“The LXN 500 weighs six kilograms and comes in a backpack with two batteries. It offers a range of 1km and allows up to 100 connections at the same time. However, in many situations the disaster area may span more than 1km which is why they can be connected to each other in a mesh formation,” says Tunde Williams, Head of Field and Solutions Marketing EMEA, Motorola Solutions.
The LXN 500 solution offers communication through two-way radios, and includes mapping, messaging, push-to-talk, video and imaging features onboard, thus eliminating the need for any additional hardware.
Data collected on the device can then be sent through to a central control room where an operator can deploy additional rescue personnel where needed. Once video is streamed into the control room, realtime analytics and augmented reality can be applied to it to help predict where future problem points may arise. Video images and other multimedia can also be made available for rescuers on the ground.
“Although the LXN 500 was designed for the seamless communications between on ground rescue teams and their respective control rooms, it has made its way into the police force and in places where there is little or no cellular signal such as oil rigs,” says Williams.
He gave a hostage scenario: “In the event of a hostage situation, it is important for the police to relay information in realtime to ensure no one is hurt. However the perpetrators often use their mobile phones to try and foil any rescue attempts. Should the police have the correct partnerships in place they are able to disable cellular towers in the vicinity, preventing any in or outgoing calls on a public network and allowing the police get their job done quickly and more effectively.”
By disabling any public networks in the area, police are also able to eliminate any cellular detonated bombs from going off but still stay in touch with each other he says.
The LXN 500 offers a wide range of mission critical cases and is sure to transform communications and improve safety for first responders and the people they are trying to protect.
Kaspersky moves to Switzerland
As part of its Global Transparency Initiative, Kaspersky Lab is adapting its infrastructure to move a number of core processes from Russia to Switzerland.
This includes customer data storage and processing for most regions, as well as software assembly, including threat detection updates. To ensure full transparency and integrity, Kaspersky Lab is arranging for this activity to be supervised by an independent third party, also based in Switzerland.
Global transparency and collaboration for an ultra-connected world
The Global Transparency Initiative, announced in October 2017, reflects Kaspersky Lab’s ongoing commitment to assuring the integrity and trustworthiness of its products. The new measures are the next steps in the development of the initiative, but they also reflect the company’s commitment to working with others to address the growing challenges of industry fragmentation and a breakdown of trust. Trust is essential in cybersecurity, and Kaspersky Lab understands that trust is not a given; it must be repeatedly earned through transparency and accountability.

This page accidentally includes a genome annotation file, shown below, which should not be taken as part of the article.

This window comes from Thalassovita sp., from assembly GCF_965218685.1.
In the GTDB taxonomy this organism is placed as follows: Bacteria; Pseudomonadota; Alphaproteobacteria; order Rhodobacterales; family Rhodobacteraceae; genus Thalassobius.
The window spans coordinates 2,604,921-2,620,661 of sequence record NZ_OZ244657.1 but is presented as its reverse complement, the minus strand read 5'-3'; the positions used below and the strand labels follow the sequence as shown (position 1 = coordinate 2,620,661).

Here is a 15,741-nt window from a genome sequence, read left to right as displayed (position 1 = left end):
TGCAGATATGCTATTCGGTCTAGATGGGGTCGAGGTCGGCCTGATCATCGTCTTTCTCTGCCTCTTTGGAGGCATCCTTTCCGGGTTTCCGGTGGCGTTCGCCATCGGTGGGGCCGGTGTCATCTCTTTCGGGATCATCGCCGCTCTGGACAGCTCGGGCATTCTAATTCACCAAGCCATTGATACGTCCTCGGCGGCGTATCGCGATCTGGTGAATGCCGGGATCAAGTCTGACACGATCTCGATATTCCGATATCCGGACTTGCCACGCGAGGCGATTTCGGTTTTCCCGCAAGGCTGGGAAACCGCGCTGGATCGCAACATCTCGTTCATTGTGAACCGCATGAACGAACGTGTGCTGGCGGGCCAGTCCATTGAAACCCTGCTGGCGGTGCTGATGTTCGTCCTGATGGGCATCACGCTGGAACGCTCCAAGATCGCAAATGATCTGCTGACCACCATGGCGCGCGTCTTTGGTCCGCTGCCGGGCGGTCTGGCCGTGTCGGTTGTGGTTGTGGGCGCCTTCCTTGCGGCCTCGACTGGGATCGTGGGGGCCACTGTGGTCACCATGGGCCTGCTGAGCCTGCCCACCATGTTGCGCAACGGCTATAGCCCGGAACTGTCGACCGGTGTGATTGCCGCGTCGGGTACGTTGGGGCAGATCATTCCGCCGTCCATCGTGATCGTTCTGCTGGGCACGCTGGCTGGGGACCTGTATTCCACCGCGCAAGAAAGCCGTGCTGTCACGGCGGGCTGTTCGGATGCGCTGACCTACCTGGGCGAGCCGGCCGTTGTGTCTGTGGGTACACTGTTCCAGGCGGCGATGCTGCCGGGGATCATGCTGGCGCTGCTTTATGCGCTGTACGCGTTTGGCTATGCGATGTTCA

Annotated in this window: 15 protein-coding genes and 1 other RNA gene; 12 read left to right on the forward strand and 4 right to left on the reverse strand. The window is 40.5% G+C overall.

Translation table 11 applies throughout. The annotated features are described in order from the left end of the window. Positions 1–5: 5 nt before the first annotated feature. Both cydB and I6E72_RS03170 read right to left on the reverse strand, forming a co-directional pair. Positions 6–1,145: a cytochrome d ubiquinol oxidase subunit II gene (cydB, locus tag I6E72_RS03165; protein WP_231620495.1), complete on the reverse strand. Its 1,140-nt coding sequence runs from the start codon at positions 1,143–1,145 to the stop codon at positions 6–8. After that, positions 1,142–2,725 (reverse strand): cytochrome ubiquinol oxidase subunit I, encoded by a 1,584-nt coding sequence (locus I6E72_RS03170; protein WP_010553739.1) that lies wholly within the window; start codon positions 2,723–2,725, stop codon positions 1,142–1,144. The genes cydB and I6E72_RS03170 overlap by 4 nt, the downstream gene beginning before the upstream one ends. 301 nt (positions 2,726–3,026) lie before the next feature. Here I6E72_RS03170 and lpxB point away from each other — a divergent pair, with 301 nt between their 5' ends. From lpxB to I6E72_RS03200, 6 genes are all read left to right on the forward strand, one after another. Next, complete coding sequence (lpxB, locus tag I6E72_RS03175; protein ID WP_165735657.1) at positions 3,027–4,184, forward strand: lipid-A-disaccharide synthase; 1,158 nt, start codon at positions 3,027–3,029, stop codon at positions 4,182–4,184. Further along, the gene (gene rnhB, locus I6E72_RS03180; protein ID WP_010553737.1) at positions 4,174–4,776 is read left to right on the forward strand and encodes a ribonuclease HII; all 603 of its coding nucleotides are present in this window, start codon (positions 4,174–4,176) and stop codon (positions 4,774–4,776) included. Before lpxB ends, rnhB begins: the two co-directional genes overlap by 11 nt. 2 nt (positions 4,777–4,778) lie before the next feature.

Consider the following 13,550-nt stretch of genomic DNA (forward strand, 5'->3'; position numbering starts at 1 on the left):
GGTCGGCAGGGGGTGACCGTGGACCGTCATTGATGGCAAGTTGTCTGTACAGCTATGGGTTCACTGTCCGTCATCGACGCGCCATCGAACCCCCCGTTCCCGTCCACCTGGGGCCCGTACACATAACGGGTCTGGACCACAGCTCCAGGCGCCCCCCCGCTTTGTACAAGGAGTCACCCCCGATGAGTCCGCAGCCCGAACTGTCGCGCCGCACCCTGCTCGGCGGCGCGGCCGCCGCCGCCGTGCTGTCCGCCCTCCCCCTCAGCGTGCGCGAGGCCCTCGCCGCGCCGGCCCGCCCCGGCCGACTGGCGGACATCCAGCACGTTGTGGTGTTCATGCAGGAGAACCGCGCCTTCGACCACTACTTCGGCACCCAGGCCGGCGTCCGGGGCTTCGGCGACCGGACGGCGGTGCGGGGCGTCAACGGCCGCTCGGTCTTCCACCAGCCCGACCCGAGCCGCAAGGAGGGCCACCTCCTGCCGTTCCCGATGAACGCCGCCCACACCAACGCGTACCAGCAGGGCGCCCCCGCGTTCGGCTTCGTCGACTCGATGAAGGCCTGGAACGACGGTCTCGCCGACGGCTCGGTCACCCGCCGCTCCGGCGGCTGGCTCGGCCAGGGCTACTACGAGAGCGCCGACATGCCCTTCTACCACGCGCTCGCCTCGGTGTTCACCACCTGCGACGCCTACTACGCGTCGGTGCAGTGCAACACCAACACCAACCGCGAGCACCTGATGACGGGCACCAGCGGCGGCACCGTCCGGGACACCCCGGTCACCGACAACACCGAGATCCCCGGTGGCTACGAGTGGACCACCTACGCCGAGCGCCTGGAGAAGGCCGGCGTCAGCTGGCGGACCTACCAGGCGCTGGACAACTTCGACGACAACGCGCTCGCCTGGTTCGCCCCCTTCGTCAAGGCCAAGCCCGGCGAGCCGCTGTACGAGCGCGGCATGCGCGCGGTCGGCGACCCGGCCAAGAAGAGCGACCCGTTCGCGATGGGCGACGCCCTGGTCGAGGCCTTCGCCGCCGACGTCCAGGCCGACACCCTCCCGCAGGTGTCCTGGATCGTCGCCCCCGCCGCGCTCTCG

The new measures comprise the move of data storage and processing for a number of regions, the relocation of software assembly and the opening of the first Transparency Center.
Relocation of customer data storage and processing
By the end of 2019, Kaspersky Lab will have established a data center in Zurich and in this facility, will store and process all information for users in Europe, North America, Singapore, Australia, Japan and South Korea, with more countries to follow. This information is shared voluntarily by users with the Kaspersky Security Network (KSN) an advanced, cloud-based system that automatically processes cyberthreat-related data.
Relocation of software assembly
Kaspersky Lab will relocate to Zurich its ‘software build conveyer’ — a set of programming tools used to assemble ready to use software out of source code. Before the end of 2018, Kaspersky Lab products and threat detection rule databases (AV databases) will start to be assembled and signed with a digital signature in Switzerland, before being distributed to the endpoints of customers worldwide. The relocation will ensure that all newly assembled software can be verified by an independent organisation and show that software builds and updates received by customers match the source code provided for audit.
Establishment of the first Transparency Center
The source code of Kaspersky Lab products and software updates will be available for review by responsible stakeholders in a dedicated Transparency Center that will also be hosted in Switzerland and is expected to open this year. This approach will further show that generation after generation of Kaspersky Lab products were built and used for one purpose only: protecting the company’s customers from cyberthreats.
Independent supervision and review
Kaspersky Lab is arranging for the data storage and processing, software assembly, and source code to be independently supervised by a third party qualified to conduct technical software reviews. Since transparency and trust are becoming universal requirements across the cybersecurity industry, Kaspersky Lab supports the creation of a new, non-profit organisation to take on this responsibility, not just for the company, but for other partners and members who wish to join.